After World War II, Schindler and his wife Emilie settled in Regensburg, Germany, until 1949, when they immigrated to Argentina. In 1957, permanently separated but not divorced from Emilie, Schindler returned alone to Germany. Schindler died in Germany, penniless and almost unknown, in October 1974. Many of those whose survival he facilitated—and their descendants—lobbied for and financed the transfer of his body for burial in Israel.
The most notorious physician was Josef Mengele, an SS officer who became the Auschwitz camp doctor on 30 May 1943. Interested in genetics and keen to experiment on twins, he would pick out subjects from the new arrivals during "selection" on the ramp, shouting "Zwillinge heraus!" (twins step forward!). They would be measured, killed, and dissected. One of Mengele's assistants said in 1946 that he was told to send organs of interest to the directors of the "Anthropological Institute in Berlin-Dahlem". This is thought to refer to Mengele's academic supervisor, Otmar Freiherr von Verschuer , director from October 1942 of the Kaiser Wilhelm Institute of Anthropology, Human Heredity, and Eugenics in Berlin-Dahlem.[i] Mengele's experiments included placing subjects in pressure chambers, testing drugs on them, freezing them, attempting to change their eye color by injecting chemicals into children's eyes, and amputations and other surgeries.
Commandant Kramer, who was vilified in the British and American press as "The Beast of Belsen" and "The Monster of Belsen," was put on trial and then executed, along with chief physician Dr. Fritz Klein and other camp officials. At his trial, Kramer's defense attorney, Major T.C.M. Winwood, predicted: "When the curtain finally rings down on this stage Josef Kramer will, in my submission, stand forth not as 'The Beast of Belsen' but as 'The Scapegoat of Belsen'." /24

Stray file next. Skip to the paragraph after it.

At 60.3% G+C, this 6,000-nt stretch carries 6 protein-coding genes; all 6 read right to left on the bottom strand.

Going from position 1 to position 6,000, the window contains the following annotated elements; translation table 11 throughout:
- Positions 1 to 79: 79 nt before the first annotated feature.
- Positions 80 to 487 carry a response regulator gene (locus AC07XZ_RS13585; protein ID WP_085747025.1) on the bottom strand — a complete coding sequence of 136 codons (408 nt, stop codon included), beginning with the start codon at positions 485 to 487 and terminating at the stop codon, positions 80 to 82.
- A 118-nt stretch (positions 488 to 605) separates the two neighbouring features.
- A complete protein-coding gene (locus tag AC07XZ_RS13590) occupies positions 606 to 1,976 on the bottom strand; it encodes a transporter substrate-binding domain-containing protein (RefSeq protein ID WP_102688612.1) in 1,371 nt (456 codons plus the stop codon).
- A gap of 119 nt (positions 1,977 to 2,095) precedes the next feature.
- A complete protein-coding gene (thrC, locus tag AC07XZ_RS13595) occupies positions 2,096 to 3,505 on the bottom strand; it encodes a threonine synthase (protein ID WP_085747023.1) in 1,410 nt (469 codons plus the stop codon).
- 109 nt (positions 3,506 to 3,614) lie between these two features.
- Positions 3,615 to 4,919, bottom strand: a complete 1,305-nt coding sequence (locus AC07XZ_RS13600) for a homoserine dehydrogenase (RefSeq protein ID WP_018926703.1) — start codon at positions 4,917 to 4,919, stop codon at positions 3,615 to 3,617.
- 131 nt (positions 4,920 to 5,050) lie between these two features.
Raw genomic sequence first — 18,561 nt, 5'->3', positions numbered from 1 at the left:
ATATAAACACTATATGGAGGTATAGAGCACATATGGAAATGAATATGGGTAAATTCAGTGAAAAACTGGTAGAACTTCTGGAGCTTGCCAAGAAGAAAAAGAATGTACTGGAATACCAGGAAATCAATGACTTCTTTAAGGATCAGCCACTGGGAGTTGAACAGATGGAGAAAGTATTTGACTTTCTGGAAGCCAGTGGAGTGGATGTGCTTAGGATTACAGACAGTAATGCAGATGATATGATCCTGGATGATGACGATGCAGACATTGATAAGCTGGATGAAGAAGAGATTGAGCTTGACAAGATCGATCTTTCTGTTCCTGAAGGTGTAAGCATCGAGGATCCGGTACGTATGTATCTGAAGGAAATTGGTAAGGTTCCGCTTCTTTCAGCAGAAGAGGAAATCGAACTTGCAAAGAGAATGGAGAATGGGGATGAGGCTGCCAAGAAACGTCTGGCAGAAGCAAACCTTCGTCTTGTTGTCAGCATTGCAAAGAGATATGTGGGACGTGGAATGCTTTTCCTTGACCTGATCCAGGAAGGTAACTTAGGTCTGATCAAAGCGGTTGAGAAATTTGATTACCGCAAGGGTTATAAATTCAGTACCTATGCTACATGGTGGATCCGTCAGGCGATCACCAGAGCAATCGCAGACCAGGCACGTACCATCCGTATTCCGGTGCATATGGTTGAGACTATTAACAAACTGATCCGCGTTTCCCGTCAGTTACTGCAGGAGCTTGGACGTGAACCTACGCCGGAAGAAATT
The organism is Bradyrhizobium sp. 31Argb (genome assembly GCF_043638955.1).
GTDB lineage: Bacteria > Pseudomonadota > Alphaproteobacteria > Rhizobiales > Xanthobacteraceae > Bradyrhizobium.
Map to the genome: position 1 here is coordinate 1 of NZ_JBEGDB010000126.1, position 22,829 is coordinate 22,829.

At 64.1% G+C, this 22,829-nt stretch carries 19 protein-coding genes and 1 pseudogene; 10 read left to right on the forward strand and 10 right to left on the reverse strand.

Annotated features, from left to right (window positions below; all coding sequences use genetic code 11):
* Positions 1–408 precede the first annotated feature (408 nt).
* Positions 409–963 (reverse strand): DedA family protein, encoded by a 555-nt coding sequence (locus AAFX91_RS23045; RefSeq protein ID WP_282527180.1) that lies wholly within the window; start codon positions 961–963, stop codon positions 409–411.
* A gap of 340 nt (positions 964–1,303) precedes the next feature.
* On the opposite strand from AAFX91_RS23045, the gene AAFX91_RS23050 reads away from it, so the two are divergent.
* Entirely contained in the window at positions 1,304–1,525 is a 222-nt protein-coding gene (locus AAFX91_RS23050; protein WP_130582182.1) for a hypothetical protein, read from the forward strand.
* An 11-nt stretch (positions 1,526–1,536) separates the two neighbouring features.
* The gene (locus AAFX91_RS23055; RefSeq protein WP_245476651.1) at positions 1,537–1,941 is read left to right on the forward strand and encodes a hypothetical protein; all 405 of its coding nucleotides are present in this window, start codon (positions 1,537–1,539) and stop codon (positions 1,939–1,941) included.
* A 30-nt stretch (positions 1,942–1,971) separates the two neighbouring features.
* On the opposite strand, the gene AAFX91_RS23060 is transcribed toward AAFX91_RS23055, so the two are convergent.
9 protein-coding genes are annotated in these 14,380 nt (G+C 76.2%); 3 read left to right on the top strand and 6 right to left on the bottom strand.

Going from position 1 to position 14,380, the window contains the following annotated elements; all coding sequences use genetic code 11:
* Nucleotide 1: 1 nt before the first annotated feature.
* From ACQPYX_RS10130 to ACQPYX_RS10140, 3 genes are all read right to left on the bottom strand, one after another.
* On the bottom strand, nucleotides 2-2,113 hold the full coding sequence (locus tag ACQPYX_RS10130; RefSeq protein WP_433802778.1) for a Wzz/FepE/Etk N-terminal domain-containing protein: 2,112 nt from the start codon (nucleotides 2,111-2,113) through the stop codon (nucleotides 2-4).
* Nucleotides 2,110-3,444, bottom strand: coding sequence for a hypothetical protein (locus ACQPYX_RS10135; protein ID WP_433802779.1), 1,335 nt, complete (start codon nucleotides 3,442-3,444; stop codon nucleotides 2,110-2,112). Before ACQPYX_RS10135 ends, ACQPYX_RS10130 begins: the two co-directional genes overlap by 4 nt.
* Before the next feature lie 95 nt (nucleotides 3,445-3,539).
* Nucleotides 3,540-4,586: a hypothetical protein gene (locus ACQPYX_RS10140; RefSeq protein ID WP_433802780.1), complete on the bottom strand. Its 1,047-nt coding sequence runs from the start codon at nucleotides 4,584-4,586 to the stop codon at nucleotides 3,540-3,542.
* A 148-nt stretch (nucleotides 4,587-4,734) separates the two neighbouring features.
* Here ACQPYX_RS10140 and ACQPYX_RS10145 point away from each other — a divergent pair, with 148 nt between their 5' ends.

From 1933 until 1938, most of the people held in concentration camps were political prisoners and people the Nazis labeled as "asocial." These included the disabled, the homeless, and the mentally ill. After Kristallnacht in 1938, the persecution of Jews became more organized. This led to the exponential increase in the number of Jews sent to concentration camps.
"I ascertain that the Americans are now masters of the situation. I go toward the officer who has come down from the tank, introduce myself and he embraces me. He is a major. His uniform is dusty, his shirt, open almost to the navel, is filthy, soaked with sweat, his helmet is on crooked, he is unshaven and his cigarette dangles from the left corner of his lip.